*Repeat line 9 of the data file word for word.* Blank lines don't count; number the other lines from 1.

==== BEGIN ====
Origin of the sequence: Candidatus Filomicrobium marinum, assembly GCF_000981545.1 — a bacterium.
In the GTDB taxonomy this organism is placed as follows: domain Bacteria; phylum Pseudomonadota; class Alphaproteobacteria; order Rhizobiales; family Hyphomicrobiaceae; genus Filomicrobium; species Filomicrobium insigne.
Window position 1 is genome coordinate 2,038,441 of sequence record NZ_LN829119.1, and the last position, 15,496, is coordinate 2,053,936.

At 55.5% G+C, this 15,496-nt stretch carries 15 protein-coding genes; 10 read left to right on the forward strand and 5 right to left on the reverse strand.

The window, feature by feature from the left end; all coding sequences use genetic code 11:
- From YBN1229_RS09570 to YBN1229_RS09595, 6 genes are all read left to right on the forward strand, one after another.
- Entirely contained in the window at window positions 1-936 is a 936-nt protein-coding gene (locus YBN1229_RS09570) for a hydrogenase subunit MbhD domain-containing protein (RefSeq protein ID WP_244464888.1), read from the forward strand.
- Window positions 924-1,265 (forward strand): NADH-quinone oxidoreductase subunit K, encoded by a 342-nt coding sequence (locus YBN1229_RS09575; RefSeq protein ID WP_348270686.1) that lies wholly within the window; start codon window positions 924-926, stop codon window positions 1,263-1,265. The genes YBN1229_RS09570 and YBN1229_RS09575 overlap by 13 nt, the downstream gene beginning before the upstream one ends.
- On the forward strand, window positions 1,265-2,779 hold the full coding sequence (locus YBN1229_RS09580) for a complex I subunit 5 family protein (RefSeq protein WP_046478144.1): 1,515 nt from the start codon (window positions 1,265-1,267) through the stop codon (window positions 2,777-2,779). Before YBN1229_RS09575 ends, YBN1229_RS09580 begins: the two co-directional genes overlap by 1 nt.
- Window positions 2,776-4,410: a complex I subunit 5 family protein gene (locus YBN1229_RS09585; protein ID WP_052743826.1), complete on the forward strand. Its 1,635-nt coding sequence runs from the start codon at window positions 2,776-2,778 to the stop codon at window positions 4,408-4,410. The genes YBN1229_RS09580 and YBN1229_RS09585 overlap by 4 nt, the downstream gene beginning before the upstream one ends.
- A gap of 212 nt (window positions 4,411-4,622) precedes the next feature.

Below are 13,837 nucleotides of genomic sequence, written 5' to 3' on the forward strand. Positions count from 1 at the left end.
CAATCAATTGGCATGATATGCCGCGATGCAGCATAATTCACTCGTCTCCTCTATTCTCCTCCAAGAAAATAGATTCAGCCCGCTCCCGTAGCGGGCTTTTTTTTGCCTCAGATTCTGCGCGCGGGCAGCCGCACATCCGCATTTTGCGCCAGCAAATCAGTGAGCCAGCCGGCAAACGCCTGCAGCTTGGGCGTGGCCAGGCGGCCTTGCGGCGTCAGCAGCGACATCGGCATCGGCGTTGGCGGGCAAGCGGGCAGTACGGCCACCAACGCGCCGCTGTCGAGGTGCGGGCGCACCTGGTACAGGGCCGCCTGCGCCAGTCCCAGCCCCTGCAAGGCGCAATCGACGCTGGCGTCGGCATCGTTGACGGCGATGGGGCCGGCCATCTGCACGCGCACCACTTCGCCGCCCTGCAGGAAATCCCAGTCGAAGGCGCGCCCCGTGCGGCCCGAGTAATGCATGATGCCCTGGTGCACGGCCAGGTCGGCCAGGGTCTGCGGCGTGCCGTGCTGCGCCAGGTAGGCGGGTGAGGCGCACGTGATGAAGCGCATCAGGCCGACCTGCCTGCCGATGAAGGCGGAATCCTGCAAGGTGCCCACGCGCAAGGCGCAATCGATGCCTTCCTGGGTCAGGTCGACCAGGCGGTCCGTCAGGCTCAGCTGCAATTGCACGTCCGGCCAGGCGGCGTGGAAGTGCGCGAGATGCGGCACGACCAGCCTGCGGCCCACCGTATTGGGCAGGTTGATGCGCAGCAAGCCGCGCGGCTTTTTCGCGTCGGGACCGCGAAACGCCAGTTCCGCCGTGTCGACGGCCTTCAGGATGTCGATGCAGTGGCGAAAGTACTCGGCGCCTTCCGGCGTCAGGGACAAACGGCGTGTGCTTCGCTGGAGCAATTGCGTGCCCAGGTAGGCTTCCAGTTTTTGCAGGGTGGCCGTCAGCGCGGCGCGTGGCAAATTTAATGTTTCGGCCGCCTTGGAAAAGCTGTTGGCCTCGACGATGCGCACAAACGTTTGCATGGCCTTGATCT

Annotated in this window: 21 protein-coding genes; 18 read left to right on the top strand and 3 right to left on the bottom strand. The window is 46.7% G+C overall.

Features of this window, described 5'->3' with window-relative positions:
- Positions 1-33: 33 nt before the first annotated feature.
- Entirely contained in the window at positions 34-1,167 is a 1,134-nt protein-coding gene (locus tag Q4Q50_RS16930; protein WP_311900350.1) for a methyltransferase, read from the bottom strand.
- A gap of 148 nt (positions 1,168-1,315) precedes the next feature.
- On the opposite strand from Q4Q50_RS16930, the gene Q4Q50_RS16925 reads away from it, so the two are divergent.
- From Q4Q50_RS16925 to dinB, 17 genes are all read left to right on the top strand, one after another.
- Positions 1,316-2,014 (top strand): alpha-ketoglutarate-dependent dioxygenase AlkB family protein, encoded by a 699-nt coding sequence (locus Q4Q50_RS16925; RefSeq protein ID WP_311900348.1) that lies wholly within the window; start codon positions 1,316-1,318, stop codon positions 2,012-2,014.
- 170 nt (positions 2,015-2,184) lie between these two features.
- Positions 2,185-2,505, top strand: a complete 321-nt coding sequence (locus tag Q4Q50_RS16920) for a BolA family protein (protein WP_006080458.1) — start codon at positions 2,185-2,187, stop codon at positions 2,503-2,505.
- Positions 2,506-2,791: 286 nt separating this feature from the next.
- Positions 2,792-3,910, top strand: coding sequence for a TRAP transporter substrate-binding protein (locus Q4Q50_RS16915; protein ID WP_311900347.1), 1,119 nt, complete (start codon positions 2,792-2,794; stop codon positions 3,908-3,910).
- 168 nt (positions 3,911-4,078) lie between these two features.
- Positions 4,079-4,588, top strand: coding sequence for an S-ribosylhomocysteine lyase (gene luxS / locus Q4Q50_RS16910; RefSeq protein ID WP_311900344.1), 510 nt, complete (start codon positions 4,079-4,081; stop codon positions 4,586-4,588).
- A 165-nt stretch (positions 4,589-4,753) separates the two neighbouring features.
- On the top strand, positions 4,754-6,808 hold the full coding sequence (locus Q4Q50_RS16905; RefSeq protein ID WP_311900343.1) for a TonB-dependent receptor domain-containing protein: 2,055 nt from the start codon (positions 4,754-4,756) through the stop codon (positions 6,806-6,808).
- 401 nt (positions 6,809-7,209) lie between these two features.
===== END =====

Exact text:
- On the forward strand, window positions 1,265-2,779 hold the full coding sequence (locus YBN1229_RS09580) for a complex I subunit 5 family protein (RefSeq protein WP_046478144.1): 1,515 nt from the start codon (window positions 1,265-1,267) through the stop codon (window positions 2,777-2,779). Before YBN1229_RS09575 ends, YBN1229_RS09580 begins: the two co-directional genes overlap by 1 nt.